Style and Technique
The Pearl grew out of an anecdote Steinbeck had heard during his visit to La Paz, which he recorded in the log section of Sea of Cortez (1941, 1951). An Indian boy discovered an exceedingly large pearl and saw in it a future of drink, many girlfriends, and, ultimately, personal salvation. He refused to sell the pearl for the ridiculously low price he was offered, and after he had been beaten and searched for two nights running, he angrily threw the pearl back into the gulf. Afterward, “he laughed a great deal about it.” Steinbeck mused: “This seems to be a true story, but it is so much like a parable that it almost can’t be. The Indian boy is too heroic, too wise.” In developing The Pearl, Steinbeck tried to avoid the incongruities he had sensed in the original tale. He moved the story into a sort of timeless past and changed the happy-go-lucky boy into a responsible father and husband. In the process, the tone became tragic instead of comic.
From the beginning, Steinbeck had seen The Pearl as a basis for a film by the Mexican director Emilio Fernandez. Throughout the story run musical leitmotifs (which were actually used in the film), particularly three: the Song of the Family, which Kino hears each time he looks at his wife and especially his son; the Song of Evil, “the music of the enemy,” which sounds every time they are threatened; and the music of the pearl itself. The story’s visual sense is strong. The town, the gulf, and the sierra are described in sharp colors and high relief. Such scenes as Kino’s dive into the sea, the flight into the mountains, and the daily life of the people demand cinematographic treatment.
Steinbeck’s writing is deceptively simple, avoiding complexities of emotion and characterization. Only Steinbeck’s occasional philosophical meditations and ironic asides could not be easily filmed. Shot on location by cameraman Gabriel Figuero with an all-Mexican cast, La Perla was premiered in 1946. To coincide with the film’s release, the story was reprinted in book form under its present title and with illustrations by the great Mexican artist Jose Clemente Orozco, one of only three books he so honored.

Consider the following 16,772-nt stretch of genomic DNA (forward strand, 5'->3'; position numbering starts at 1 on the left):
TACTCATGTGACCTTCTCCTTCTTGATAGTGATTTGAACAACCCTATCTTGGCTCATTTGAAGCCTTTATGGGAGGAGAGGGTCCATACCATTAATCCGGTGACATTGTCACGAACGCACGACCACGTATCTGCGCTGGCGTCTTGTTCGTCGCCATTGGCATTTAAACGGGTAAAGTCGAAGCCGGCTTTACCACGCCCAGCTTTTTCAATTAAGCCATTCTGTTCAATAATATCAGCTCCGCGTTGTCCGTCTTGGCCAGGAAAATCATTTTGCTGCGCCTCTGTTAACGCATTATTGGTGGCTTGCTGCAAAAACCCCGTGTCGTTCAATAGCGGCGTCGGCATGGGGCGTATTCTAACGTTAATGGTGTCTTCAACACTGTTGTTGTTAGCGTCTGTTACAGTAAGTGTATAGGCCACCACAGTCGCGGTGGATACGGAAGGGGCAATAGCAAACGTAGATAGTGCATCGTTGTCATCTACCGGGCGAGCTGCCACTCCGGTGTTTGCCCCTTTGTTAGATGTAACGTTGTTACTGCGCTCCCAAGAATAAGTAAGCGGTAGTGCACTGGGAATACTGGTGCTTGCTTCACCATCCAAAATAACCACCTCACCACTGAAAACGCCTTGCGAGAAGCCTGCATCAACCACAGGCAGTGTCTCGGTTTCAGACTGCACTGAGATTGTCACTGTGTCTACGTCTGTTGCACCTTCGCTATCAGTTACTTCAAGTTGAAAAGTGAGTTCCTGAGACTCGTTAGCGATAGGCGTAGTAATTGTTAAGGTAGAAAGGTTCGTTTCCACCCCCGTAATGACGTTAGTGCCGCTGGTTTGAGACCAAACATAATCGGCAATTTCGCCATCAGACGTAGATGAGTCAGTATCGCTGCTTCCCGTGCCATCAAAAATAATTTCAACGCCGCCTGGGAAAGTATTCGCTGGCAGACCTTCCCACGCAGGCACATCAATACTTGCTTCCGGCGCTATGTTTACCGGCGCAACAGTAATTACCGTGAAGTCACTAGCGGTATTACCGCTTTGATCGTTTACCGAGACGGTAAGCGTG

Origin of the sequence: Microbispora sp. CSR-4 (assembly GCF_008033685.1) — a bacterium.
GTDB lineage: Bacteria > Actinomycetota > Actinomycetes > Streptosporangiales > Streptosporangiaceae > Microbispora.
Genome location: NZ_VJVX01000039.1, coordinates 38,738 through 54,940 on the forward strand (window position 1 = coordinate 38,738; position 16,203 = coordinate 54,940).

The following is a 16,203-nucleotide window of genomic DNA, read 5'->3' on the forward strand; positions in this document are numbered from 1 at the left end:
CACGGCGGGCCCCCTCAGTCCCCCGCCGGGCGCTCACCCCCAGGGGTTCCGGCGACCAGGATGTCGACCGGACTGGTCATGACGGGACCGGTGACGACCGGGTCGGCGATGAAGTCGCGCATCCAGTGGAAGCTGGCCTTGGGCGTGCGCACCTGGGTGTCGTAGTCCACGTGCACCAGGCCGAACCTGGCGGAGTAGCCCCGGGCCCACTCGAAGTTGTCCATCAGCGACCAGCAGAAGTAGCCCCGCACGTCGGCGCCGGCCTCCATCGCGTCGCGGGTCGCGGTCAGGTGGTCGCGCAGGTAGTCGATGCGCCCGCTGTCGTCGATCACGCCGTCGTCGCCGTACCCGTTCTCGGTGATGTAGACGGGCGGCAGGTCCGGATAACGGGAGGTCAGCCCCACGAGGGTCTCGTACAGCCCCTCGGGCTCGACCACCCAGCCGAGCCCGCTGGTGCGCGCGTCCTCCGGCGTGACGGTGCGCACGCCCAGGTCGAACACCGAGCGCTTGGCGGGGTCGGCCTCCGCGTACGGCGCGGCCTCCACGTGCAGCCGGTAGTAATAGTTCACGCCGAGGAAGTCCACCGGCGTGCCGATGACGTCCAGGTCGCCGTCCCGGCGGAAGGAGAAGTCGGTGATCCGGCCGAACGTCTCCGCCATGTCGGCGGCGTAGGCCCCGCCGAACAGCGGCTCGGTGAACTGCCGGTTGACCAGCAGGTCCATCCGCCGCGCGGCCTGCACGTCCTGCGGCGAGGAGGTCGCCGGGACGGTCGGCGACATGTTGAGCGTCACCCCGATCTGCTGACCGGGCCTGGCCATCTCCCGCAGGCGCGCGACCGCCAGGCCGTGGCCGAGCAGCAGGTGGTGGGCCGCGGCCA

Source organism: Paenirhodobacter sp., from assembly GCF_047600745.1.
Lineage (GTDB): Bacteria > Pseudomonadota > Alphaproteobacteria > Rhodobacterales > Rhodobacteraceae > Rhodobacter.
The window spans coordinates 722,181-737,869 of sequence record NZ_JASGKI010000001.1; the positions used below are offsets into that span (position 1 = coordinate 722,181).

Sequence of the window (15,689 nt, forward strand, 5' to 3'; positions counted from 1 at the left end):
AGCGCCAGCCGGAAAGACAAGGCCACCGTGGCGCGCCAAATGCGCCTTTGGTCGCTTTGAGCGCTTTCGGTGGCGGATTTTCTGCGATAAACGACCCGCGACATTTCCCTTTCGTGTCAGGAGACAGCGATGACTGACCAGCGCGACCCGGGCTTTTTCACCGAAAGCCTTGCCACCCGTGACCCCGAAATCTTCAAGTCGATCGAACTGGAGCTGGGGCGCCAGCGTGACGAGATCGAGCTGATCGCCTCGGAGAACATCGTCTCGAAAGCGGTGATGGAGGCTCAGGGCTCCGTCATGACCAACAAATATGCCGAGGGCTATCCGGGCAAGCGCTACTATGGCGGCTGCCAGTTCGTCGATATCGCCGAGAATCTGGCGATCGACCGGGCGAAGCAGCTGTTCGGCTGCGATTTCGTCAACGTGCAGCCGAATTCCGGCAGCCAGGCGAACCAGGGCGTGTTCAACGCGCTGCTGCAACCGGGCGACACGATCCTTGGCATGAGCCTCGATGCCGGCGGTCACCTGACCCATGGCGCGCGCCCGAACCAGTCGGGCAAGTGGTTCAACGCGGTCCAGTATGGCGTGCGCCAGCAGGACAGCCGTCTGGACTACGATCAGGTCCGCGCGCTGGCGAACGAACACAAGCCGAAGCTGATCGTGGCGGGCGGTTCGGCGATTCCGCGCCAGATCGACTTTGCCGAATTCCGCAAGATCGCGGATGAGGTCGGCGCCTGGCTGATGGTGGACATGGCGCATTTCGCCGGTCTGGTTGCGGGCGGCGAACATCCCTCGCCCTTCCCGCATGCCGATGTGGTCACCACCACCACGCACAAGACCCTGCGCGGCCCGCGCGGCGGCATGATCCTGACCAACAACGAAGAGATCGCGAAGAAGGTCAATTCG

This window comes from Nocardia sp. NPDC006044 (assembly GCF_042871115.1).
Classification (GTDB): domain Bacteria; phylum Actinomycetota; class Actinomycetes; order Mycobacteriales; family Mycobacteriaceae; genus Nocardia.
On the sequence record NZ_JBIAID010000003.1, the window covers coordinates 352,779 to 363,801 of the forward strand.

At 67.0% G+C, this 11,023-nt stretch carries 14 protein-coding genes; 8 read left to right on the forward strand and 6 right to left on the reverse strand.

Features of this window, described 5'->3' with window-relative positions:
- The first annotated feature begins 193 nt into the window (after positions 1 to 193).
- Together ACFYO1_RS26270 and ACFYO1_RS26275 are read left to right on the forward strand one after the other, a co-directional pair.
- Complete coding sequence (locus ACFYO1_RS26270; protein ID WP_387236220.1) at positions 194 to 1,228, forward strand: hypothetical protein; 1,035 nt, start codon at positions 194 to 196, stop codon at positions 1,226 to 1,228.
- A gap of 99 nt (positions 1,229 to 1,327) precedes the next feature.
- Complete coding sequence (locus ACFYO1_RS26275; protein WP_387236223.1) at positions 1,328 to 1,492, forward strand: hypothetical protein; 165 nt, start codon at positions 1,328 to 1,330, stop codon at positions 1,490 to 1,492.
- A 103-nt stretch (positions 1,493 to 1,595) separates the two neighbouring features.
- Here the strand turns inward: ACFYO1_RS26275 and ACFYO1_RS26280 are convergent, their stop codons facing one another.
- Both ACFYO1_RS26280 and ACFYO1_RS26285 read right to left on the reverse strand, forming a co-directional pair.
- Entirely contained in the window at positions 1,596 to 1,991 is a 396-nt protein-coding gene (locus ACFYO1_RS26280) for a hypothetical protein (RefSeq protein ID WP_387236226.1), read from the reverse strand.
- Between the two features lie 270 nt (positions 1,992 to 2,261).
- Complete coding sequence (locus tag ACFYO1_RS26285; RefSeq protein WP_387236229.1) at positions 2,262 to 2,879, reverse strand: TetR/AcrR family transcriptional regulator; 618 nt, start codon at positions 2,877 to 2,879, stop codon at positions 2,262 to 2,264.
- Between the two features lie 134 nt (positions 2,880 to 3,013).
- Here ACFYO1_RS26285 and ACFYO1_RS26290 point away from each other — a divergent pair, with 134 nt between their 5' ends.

America after World War II
The Peace Treaty signed on February 10,1947 officially ends World War II. America emerges as a world superpower. It is capable of an incredible industrial capacity and, in addition, America commands the most powerful military in the world: the greatest Navy, the largest standing Army, the best Air Force, and the only nuclear arsenal. The United States military becomes even stronger when Congress passes a law unifying the Air Force, Army, and Navy under one Secretary of Defense. Adding another weapon to America's might, Congress creates the Central Intelligence Agency.
Culturally, American literature, music, art, movies, and eventually television gain popularity around the world. The isolationism of the prewar days is gone and the city of New York emerges as a world center. Visitors to the city experience the tastes and sights of the capital of American publishing, the infant television industry, and the glamour of Broadway shows. They view Abstract Expressionism, maybe bump into a Beat Poet, and revel in the sound of Bebop or blues.
Supply and Demand Economics
With the end of the war, the rationing of goods ends and people demand to be supplied with goods that were unavailable during the war. Industry scurries to provide these goods. One immediate demand is housing. The soldiers coming home are taking advantage of the GI Bill of Rights to attend college. They use the same rights again to procure financing for adding their tract house to that other New York invention—the suburban sprawl. The military industrial complex quickly retools to offer prefabricated housing components, appliances, and civilian cars and trucks. All of this consumption, however, wreaks havoc on economic forecasts. Price controls are abandoned too quickly and inflation rises. As men reenter the work...
(The entire section is 5,357 words.)